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Discovery of the first white penguin in the Galapagos

Penguins carry a rare genetic mutation that causes the darker feathers on the head, back and wings to turn white.

Tour guides discovered white penguins on Isabela, the largest island in the Galapagos archipelago, the Havana Times reported on November 27. It is most likely the Galapagos penguin (Spheniscus mendiculus), endemic to this archipelago. Unlike congeners with a black head, back and wings, it has a unique light coat color.

Experts believe it is possible that white penguins carry a rare genetic mutation called leucism. Leucism causes a lack of pigmentation, resulting in darker and shinier hair. Unlike albinos, animals with leucism always have the normal eye color.

The Galapagos Islands have been recognized by UNESCO as a World Heritage Site since 1979. Leucism sharks, lizards, lobsters and sparrows have appeared on the Galapagos Islands. However, this is the first time that experts have discovered white penguins in this area.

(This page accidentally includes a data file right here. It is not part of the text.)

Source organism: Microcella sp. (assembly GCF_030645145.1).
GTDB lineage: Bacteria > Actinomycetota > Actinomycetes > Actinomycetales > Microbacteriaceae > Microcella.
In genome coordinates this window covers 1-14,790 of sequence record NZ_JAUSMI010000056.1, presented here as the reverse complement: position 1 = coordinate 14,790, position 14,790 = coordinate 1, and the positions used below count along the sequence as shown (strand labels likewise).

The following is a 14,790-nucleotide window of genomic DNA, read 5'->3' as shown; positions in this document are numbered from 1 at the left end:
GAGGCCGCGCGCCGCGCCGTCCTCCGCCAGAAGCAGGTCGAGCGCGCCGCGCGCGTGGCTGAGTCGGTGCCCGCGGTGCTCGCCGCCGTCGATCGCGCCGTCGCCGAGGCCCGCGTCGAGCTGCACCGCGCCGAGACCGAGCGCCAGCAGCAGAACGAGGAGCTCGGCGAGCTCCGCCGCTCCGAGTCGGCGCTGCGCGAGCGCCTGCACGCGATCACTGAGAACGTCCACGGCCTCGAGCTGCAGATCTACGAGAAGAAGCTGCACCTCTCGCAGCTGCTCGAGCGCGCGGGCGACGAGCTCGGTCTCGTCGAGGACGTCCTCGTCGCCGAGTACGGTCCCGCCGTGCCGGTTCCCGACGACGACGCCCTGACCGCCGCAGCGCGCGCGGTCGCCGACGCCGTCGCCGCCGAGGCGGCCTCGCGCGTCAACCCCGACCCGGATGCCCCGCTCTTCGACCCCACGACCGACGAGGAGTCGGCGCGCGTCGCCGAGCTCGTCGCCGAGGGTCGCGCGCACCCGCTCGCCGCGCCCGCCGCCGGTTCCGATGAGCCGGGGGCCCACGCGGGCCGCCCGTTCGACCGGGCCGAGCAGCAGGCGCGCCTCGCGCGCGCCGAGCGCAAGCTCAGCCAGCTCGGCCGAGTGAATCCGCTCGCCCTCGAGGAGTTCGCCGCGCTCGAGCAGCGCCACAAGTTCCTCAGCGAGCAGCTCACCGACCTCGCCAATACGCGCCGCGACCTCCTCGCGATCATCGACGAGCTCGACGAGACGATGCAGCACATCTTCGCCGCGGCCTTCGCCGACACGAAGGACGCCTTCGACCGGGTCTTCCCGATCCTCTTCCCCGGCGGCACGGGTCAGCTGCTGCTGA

The Galapagos Islands are home to many plant and animal species that are not found anywhere else in the world, including the Galapagos penguin. They are usually only 50cm tall, weigh 2.5kg and are one of the smallest penguins in the world. They are also the only penguins that live north of the equator.

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